My brain itches. I give in at the end of a long day. Tired. Bored. Ready for a numbing peace. But it itches. Even as I tap into a deep well of long-forgotten courage and adventure, the surface is just numb. 

It’s not that I don’t want to feel. I think. It’s that maybe I’m afraid that I’ll realize through all this courage, I’ve unleashed a terror from deep within as well. So instead of confronting it, I worry and fixate and plan and make lists. All safely cerebral. Or I numb out and cease to think at all, read trash that won’t evoke any true emotion, avoid journaling, avoid anything that forces my body and my mind and my emotions to collide. 

My god! It would be so cathartic. I yearn for that release. Even as I’m too afraid to tune into myself. So instead, I itch. I remain increasingly restless. I wander the beach, drive the back roads, stop at a vista that should move me – and feel the smallest flint-made spark – soon put out by the barest whisper of a breath.

Photo by Rebe Pascual on Unsplash
Image of rocky, sandy beach with water in background and woman staring pensively into the distance (no, it’s not me)

And as the days and weeks pass in this state, I bloat like a dead thing with too much air that cannot escape. My emotions ballooning under the surface of my itchy skin. I can either scratch at it until it bleeds a little and releases some small amount of pressure. Or I can wait until I pop and hope that it’s not as gory and uncontrollable as it feels it could be. 

Just this much introspection makes my eyes hot, sting from the salt of my eyes filling with unshed tears. A drop or two roll down my cheek. A sniffle. An exhale not of a deep cleansing breath, but just the excess air from the sniff. There is no catharsis to an exhale that was an accident.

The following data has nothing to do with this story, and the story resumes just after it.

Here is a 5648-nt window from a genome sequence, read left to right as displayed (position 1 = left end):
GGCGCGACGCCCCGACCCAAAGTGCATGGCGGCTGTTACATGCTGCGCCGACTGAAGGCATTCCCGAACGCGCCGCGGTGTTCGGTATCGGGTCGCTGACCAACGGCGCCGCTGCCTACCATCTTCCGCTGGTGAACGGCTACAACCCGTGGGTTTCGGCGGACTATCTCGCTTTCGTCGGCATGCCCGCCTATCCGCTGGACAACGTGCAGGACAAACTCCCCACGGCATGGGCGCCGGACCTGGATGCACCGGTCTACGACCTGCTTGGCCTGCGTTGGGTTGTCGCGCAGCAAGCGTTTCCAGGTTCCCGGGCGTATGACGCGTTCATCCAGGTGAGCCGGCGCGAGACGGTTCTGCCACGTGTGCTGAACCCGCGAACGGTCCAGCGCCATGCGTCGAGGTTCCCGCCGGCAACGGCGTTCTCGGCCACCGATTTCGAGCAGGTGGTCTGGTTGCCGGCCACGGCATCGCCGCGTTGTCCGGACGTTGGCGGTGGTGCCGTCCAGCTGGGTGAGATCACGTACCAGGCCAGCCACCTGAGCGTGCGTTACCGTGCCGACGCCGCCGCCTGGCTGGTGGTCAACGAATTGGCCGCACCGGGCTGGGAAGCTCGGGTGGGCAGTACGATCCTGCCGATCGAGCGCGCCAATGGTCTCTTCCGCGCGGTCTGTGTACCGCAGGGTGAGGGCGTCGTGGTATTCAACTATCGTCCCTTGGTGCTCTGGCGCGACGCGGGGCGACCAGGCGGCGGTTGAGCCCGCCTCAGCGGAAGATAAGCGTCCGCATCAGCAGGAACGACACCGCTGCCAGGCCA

In my more desperate moments, I’ve taken a stab at writing a few poems. The structure makes them less scary to me. I used to write all kinds of things all the time. Even in fiction, while that’s a story about someone else, to write it well, I’d try and tap into a character’s feelings. So I’d feel with them, for them in their narrative. My poetry has always been a little more desperate. 

I want to say that it’s not even that I’m sad. I’m getting almost everything I dreamed of from this experience. Or I’m about to. And I’m so grateful, genuinely. To be anything less than bursting with joy seems wrong. And yet. (I did, in fact, get that house — or I’m working on it, but I should.)

I think it’s because I’m so conflicted right now, maybe? I’m ecstatic to have done it – to have had the courage to leave it all behind, choose a new place and be here. How many people who’ve almost dedicated their entire adult life to playing it safe actually do that? So I’m brave, I’m courageous, in some moments even proud. But I’m in a rented room. I’m away from my beloved cozy and safe house where I could dance in the candlelight all hours of the night. I’m away from easy access to in person human connection with people I know. I miss my candlesticks. I miss my kitchen. I miss my art. I miss my comfortable bed and couch. I miss being able to wander my garden and see what’s blooming. I miss familiarity – to crave a soup and make it or know where to go to get the best soup for take out.

Photo by Gaelle Marcel on Unsplash
Image of streaming soup bowl on a stove lit in the sunlight with a window in the background in neutral colors

Of course I’ll find all of that here. Definitely. But for now, my creature comforts are missing. I’ve couraged until my courage is nearly run dry. And I’m so. Tired. So very damned tired. But I’ll wake up one of these days and have some energy. Or maybe I’ll find it as I’ve done most evenings on my new beach – you can’t not feel the cold wind whipping across your face, smelling the briney air and hearing the thunder of the waves breaking. This is part of making that lemonade I mentioned last time.

Image of wooden planked bridge going to sandy beach with small waves and a scrubby little island

So I’ll keep waiting and push myself out. And go to sleep early. And do it again until I feel better connected or like connecting isn’t so scary. And I’ll remember that I sat down to write this, afraid, unwilling to feel anything hard. And I’ve sat here since I said my eyes stung and had wet cheeks and more sniffles and maybe one or two deliberate, real cathartic exhales. Baby steps.

I’m still itchy. And that’s ok.

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